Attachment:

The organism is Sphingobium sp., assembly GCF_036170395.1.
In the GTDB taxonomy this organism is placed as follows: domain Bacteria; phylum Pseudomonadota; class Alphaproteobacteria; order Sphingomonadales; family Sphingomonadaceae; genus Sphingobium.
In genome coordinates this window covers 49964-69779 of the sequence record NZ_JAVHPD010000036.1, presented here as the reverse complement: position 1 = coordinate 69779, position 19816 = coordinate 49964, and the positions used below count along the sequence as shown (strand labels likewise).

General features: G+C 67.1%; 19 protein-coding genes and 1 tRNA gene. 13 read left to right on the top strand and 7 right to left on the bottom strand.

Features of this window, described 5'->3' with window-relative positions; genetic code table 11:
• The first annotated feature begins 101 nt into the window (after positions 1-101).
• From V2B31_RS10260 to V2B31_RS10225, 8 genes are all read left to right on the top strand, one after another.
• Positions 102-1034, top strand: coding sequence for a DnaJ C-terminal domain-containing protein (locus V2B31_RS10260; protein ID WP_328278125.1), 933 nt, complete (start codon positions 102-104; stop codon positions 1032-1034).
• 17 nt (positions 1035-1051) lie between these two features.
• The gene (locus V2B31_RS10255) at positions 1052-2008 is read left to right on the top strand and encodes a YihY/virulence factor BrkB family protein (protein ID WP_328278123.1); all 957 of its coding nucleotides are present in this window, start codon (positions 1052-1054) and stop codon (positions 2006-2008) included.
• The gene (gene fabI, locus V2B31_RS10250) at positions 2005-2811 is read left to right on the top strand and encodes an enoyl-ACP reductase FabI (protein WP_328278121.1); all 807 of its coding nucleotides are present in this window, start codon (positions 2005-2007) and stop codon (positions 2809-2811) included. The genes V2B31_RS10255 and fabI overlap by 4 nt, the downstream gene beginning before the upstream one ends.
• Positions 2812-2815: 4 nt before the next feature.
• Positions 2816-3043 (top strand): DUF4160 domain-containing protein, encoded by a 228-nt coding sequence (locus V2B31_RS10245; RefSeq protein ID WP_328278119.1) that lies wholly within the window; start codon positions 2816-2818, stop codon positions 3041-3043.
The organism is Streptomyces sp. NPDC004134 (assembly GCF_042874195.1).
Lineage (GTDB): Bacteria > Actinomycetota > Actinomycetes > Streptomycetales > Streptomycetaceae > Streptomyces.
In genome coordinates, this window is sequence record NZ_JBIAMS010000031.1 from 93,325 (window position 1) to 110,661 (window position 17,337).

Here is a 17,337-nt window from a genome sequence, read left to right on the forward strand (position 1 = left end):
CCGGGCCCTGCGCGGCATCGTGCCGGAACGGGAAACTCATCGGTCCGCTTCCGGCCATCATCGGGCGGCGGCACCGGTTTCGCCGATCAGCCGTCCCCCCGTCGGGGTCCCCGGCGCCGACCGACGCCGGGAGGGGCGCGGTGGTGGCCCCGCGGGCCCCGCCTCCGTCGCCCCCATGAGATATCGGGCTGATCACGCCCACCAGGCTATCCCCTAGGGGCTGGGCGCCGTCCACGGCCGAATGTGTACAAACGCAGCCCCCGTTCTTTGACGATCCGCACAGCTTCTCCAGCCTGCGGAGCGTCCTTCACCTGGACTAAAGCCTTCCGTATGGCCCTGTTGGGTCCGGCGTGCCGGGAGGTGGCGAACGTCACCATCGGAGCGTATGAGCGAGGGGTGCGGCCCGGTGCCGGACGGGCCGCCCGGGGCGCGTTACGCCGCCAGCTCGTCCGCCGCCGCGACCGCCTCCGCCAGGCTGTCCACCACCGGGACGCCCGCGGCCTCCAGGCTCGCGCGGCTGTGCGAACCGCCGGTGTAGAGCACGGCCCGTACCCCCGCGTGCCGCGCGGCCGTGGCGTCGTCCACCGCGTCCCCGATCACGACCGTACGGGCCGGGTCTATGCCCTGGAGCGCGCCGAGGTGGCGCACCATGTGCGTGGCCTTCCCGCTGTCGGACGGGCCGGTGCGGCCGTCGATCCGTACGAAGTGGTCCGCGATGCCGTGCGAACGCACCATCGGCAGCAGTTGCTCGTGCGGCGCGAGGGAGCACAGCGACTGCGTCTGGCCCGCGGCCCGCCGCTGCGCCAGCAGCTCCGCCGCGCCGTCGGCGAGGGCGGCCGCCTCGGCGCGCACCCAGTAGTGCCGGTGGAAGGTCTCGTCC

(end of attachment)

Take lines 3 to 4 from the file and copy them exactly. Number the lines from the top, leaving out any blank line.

In genome coordinates this window covers 49964-69779 of the sequence record NZ_JAVHPD010000036.1, presented here as the reverse complement: position 1 = coordinate 69779, position 19816 = coordinate 49964, and the positions used below count along the sequence as shown (strand labels likewise).

General features: G+C 67.1%; 19 protein-coding genes and 1 tRNA gene. 13 read left to right on the top strand and 7 right to left on the bottom strand.